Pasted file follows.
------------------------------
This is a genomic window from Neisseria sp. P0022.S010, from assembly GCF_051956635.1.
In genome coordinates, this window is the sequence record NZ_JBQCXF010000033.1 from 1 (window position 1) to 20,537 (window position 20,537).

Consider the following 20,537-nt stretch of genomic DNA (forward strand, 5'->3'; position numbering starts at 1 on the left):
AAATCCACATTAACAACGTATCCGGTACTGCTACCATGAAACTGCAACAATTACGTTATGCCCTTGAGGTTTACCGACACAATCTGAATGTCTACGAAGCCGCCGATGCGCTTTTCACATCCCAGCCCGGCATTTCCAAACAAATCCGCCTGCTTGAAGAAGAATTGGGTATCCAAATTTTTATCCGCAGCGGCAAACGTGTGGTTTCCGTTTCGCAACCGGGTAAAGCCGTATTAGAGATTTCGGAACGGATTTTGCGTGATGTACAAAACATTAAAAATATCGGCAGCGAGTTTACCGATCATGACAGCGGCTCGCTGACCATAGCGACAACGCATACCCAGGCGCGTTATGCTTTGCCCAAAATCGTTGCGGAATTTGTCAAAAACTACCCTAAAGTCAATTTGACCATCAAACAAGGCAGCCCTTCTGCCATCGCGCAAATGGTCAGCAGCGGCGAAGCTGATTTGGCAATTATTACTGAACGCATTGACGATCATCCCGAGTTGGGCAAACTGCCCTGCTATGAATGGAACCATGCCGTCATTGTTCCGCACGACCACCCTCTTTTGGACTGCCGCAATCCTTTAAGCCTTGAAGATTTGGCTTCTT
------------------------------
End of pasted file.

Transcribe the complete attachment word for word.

This is a genomic window from Neisseria sp. P0022.S010, from assembly GCF_051956635.1.
In genome coordinates, this window is the sequence record NZ_JBQCXF010000033.1 from 1 (window position 1) to 20,537 (window position 20,537).

Consider the following 20,537-nt stretch of genomic DNA (forward strand, 5'->3'; position numbering starts at 1 on the left):
AAATCCACATTAACAACGTATCCGGTACTGCTACCATGAAACTGCAACAATTACGTTATGCCCTTGAGGTTTACCGACACAATCTGAATGTCTACGAAGCCGCCGATGCGCTTTTCACATCCCAGCCCGGCATTTCCAAACAAATCCGCCTGCTTGAAGAAGAATTGGGTATCCAAATTTTTATCCGCAGCGGCAAACGTGTGGTTTCCGTTTCGCAACCGGGTAAAGCCGTATTAGAGATTTCGGAACGGATTTTGCGTGATGTACAAAACATTAAAAATATCGGCAGCGAGTTTACCGATCATGACAGCGGCTCGCTGACCATAGCGACAACGCATACCCAGGCGCGTTATGCTTTGCCCAAAATCGTTGCGGAATTTGTCAAAAACTACCCTAAAGTCAATTTGACCATCAAACAAGGCAGCCCTTCTGCCATCGCGCAAATGGTCAGCAGCGGCGAAGCTGATTTGGCAATTATTACTGAACGCATTGACGATCATCCCGAGTTGGGCAAACTGCCCTGCTATGAATGGAACCATGCCGTCATTGTTCCGCACGACCACCCTCTTTTGGACTGCCGCAATCCTTTAAGCCTTGAAGATTTGGCTTCTT